Government Affairs Update

October 18, 2021


DOL Releases a New, Proposed Rule on ESG Investing and Proxy Voting

On Thursday, October 14, the Department of Labor (DOL) published its proposal in the Federal Register that would replace the ESG and proxy voting rules issued by the Trump administration last year (the 2020 rules). The proposal, titled “Prudence and Loyalty in Selecting Plan Investments and Exercising Shareholder Rights,” was developed in response to Executive Orders issued by President Biden earlier this year on climate change and climate-based financial risk. Based on our initial review, it appears that EBSA seriously considered and thoughtfully addressed the comments and concerns raised by IRI and other industry groups on the 2020 rules. From a high-level perspective, the proposed rule is in line with IRI’s policy that ESG investments should be permitted, but treated the same as non-ESG investments, no better and no worse. The following are our initial key takeaways:

  • While the proposal does not expressly define “ESG,” the preamble and the operative text provide clear examples of “ESG” factors to help investment advisors and fiduciaries determine whether any particular fund or investment would be subject to the proposed rule.
  • Investment selection under the proposed rule is rooted in the related fiduciary obligations set forth in Section 404 of ERISA, making prudence and loyalty obligations paramount in investment selection.
  • The proposal recognizes that ESG factors in investment selection can be “financially material.” The impact of an ESG factor would be an appropriate consideration when evaluating particular investment options. Unlike the 2020 rules, the terms “pecuniary” and “non-pecuniary” have been omitted from the proposed rule.
  • QDIAs: The proposal would eliminate the 2020 rules’ prohibition on the use of ESG factors or investments as QDIAs. Instead, the general obligations of fiduciaries under ERISA Section 404 and the QDIA rules would govern the selection of QDIAs.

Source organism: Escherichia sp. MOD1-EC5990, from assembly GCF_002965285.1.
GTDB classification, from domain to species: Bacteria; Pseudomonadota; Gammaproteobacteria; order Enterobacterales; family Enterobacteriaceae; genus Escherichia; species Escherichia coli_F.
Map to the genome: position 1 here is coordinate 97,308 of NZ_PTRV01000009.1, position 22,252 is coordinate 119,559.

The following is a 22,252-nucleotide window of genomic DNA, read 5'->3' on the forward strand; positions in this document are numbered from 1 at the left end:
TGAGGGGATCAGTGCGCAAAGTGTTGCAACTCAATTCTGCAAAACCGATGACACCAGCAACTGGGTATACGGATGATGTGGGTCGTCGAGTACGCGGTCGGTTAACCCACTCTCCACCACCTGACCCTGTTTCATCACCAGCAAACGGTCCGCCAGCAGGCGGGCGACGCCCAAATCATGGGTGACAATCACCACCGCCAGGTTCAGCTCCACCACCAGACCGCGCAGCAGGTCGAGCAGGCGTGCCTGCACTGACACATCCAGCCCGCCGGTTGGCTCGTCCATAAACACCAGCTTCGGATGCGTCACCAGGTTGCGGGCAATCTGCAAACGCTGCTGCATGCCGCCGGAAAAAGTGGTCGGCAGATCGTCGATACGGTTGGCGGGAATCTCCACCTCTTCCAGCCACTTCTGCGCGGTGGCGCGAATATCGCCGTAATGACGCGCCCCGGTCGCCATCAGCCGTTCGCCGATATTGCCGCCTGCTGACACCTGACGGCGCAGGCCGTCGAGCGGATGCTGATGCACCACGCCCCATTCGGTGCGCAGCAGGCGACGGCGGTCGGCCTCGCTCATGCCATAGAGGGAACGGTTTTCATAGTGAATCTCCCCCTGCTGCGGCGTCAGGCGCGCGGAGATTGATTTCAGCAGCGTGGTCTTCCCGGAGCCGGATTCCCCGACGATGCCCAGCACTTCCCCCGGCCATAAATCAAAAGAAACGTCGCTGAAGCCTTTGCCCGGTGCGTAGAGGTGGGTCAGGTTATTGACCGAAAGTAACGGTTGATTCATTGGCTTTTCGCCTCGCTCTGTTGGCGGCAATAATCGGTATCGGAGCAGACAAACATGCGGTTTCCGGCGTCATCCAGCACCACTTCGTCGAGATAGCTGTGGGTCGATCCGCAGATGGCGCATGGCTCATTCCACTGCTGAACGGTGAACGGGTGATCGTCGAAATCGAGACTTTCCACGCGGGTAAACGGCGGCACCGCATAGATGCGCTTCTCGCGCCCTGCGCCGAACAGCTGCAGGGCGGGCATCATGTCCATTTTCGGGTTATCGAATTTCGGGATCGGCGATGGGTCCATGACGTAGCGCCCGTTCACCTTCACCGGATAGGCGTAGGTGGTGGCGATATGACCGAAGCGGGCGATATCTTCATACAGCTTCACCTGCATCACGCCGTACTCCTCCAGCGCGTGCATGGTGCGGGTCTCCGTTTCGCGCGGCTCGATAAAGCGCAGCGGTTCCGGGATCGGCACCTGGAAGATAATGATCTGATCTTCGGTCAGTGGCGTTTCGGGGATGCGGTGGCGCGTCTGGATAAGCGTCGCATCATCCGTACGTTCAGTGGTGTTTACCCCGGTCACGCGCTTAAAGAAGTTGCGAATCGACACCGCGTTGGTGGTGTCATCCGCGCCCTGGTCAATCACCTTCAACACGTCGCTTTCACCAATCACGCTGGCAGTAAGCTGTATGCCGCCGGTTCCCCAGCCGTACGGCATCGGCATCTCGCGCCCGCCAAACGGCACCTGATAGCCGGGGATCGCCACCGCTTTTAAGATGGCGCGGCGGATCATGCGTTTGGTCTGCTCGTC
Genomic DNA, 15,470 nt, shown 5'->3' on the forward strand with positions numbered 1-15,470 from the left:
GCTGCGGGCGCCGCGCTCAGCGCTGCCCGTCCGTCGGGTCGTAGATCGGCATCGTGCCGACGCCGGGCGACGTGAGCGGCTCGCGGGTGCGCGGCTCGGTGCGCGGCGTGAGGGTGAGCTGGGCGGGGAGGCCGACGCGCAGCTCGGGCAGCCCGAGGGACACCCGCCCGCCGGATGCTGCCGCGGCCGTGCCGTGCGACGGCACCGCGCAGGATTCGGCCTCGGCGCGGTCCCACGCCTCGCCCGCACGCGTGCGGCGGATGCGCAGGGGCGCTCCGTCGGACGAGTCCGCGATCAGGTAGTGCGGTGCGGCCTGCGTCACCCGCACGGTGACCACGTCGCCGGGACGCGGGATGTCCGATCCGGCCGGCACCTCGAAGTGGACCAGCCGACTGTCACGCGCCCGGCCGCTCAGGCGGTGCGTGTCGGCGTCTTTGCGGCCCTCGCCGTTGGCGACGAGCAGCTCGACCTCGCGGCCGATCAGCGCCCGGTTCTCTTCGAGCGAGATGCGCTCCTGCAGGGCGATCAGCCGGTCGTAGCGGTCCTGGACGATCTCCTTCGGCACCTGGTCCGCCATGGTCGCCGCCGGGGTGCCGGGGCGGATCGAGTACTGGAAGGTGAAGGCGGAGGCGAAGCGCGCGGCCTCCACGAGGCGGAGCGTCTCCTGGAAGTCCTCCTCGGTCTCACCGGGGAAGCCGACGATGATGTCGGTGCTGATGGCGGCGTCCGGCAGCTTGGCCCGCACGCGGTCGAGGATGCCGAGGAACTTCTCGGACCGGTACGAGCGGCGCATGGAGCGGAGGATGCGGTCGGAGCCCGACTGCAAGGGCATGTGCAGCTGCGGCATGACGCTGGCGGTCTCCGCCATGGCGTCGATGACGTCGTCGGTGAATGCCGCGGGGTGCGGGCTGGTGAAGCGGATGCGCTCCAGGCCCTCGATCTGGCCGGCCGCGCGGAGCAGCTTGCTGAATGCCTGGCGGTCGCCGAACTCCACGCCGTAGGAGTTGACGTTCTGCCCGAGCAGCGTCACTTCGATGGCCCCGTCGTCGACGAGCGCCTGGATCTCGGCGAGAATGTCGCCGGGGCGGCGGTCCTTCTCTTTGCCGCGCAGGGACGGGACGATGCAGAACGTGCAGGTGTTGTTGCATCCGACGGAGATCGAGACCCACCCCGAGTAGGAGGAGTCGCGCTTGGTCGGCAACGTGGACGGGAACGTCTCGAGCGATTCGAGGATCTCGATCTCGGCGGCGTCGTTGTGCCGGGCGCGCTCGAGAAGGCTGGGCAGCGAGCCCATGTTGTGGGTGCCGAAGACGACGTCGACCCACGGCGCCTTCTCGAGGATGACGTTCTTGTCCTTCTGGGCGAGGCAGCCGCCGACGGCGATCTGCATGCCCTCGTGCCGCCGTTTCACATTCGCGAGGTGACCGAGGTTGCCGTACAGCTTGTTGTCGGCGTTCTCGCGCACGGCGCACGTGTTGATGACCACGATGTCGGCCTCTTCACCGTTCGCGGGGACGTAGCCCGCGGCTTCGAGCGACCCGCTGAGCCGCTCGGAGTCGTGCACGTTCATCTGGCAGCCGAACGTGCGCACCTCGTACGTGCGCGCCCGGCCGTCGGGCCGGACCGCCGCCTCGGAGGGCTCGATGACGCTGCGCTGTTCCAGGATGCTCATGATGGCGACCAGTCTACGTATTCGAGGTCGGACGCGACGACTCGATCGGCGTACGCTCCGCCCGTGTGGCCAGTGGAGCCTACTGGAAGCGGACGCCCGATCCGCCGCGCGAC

• Tiebreaker: The proposed rule moves away from the “economically indistinguishable” standard included in the 2020 rules. As long as the fundamental fiduciary obligations where an investment has been determined by the fiduciary to be “financially material,” then both economic and non-economic factors may be considered in a tie-breaker situation.
  • Collateral Benefits: The proposal would also remove the additional documentation requirements set forth in the 2020 rules, providing instead that collateral benefits may be considered in the investment selection process following the fiduciary’s determination of its financial materiality. In doing so, it keeps the existing ERISA-based fiduciary obligations of the investment selection process as the primary and paramount standard of care. Once the determination of financial materiality of an investment has been made, collateral benefits may be considered.

In addition to the proposal itself, the DOL published a fact sheet, which can be found here, along with its press release. Comments on the proposal are due on December 13, 2021. IRI staff will be working closely with the Retirement Plans and Tax Committee in the coming weeks to more fully assess the proposal and to formulate our written comments.

Any questions should be referred to Emily Micale.

IRI Op-Ed Calls for Retirement Provisions in Reconciliation

CNBC published an op-ed authored by IRI President and CEO Wayne Chopus calling on Congress to retain the retirement security measures in the Build Back Better Act. The measure included in the bill would require businesses with 5 or more employees to offer and automatically enroll those employees into a workplace retirement savings plan. It would also require employers to offer employees with accumulated balances of $200,000 or more in a retirement account a choice to invest up to 50% of their vested balance in a protected lifetime income product.